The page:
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Coby Pascoe and one of his team’s biggest winning barramundi coming in at 130cm.

Capricorn Coast Shimano King of Kings

As promised last month, we are looking into everything that happened back in early February at the Shimano King of Kings Capricorn competition.

First, a big congratulations to all of the organisers, who put together an awesome event again.

This year saw record-breaking numbers, with plenty of new teams registering to be part of the fun.

One hundred team nominations were taken up without even breaking a sweat, so they opened up another 50 entries – which went like hot cakes and made this a sold-out event.

Keep this in mind for the 2025 event or you might miss out.

The weather forecast for the comp weekend was looking average.

A weather window did pop its head up on the Saturday for the anglers who were keen to run wide.

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Luke Peisker hooked our best barramundi, which came in at 123cm.

 

Our team Humminbird/Dobyns Rods, which consisted of myself, Luke Peisker and Matty Arnold, opted to stay in the creeks once more to chase barramundi and king threadfin salmon.

In this tournament, the rules are about as simple as it gets.

Whichever species you decide to target, your team needs to catch their biggest two and submit via the SCF app.

You take a photo of your fish on the supplied brag mat, with the length clearly visible.

The big $5000 prizes were giant trevally, barra and king threadfin.

And this year, another $5000 was added for red emperor, which evened up offshore and estuary species for the big money.

Plenty of smaller prizes were on offer for other species, such as coral trout, nannygai, cobia, flathead, bream, grunter, fingermark and more.

Big barramundi central for the author on the Humminbird Apex 16.

 

You were able to target as many or as little of the selected species as you chose.

Targeting more species would hedge your bets I guess.

The registration held on Thursday night February 2 was a busy one at Beaches Restaurant.

The parrilla was top notch for dinner and it was great to catch up with friends from near and far.

Once the business was over, all the teams headed home to get ready for two and a half days of solid fishing.

For day one, we opted to try for some big barra in Coorooman Creek.

It wasn’t a great choice because we ended the day with a handful of small cod and a fingermark.

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Team Reel Play took out the king threadfin title.

 

Plenty of big barra were on the Humminbird Apex, though getting a bite proved difficult.

For day two, we headed out to Port Alma to try our luck.

It took us a while, yet we finally managed to get on the board with a beautiful king threadfin at 125cm.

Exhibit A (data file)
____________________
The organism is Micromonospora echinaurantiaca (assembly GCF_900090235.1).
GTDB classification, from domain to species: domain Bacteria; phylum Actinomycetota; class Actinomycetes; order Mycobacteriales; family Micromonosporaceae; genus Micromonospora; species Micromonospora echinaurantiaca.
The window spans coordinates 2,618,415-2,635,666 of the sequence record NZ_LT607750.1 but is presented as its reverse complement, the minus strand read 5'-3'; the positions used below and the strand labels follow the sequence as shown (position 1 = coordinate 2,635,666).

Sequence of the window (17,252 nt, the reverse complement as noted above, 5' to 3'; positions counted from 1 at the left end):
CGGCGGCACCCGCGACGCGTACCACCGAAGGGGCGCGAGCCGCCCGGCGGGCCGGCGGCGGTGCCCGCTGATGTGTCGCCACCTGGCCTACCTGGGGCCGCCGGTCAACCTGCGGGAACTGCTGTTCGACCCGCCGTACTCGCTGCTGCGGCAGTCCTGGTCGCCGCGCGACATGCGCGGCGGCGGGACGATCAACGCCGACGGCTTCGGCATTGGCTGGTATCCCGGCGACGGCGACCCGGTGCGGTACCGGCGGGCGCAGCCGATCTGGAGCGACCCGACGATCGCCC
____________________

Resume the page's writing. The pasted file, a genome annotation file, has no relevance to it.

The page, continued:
It was looking like a tough-bite competition all round in the creeks and I hoped the offshore fishos were getting more action.

We spot-hopped our way about Port Alma until we pulled into an area that was crawling with barra and threadies.

Even though the sounder was loaded once again, they just swam around our lures.

I dug around in the tackle locker looking for the next lure to tie on, when I heard Luke grunt those sweet words, “Yep, on!”

Team Bats Fishing won the red emperor category.

 

I spun around to see a gigantic bucket mouth come crashing across the surface.

Luke did well and played the big barra out nicely.

Matty and I cleared everything out of the way and prepared for its arrival.

It was scooped up and swung onboard and, after high fiving each other, we laid it on the mat for a quick photo.

It was a new personal best for Luke at 123cm, which we were all excited about.

I took a quick glory shot before Luke put this beauty gently back in the water, giving it a swim.

The fish wasn’t out of the water long, so the recovery was quick.

Team Middle Water deserved the giant trevally crown.

 

We spot-hopped for the rest of the day and were able to put a bag in for both barra and threadies, with the next barra being 103cm and the next king 97cm.

Day three for us was short and sweet.

We scoured Port Alma and couldn’t manage any upgrades, so we pulled out early, went home for a clean-up and got ready for a few beverages and to find out how everyone had gone at the presentation.

The best thing about this comp, especially the presentation, is that you can’t walk more than a few meters without running into someone for a catch up or a yarn – it has a mint social side to it.

Once everyone was fed, hydrated and relaxed, the presentation started.

First of all, a big congratulations to team Pascoe Boys for taking out the barra category.

Our best two barra came in at a respectable 226cm, but Coby and his teammates (consisting of dad Liam and uncle Leith) came in at 250cm.

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Team Pascoe Boys took the well-earned barramundi trophy.

 

A tribute to Coby – he deserved this without a doubt, he’s a local big barra specialist and in a league of his own.

The thready crown was won by Reel Play with a total of 272cm.

Those are two giant threadies and a credit to what we know as the Rockhampton net free zone.

The newly introduced red emperor trophy went to a team that lives and breathes reef fishing – red emperor gurus, the Bats crew deserved this acknowledgement, with their two best reds coming in at 169cm.

The GT crown was won by Middle Water, with a massive bag coming in at 255cm.

There were many other winners, though far too many to list here.

Once again, a big thank you to the sponsors, Beaches Restaurant, the King of Kings organisers and the 2024 competitors.

It will be hard to top this year’s event, so I guess you need to ask yourself the question for 2025, which is “Do I have what it takes to be king?”

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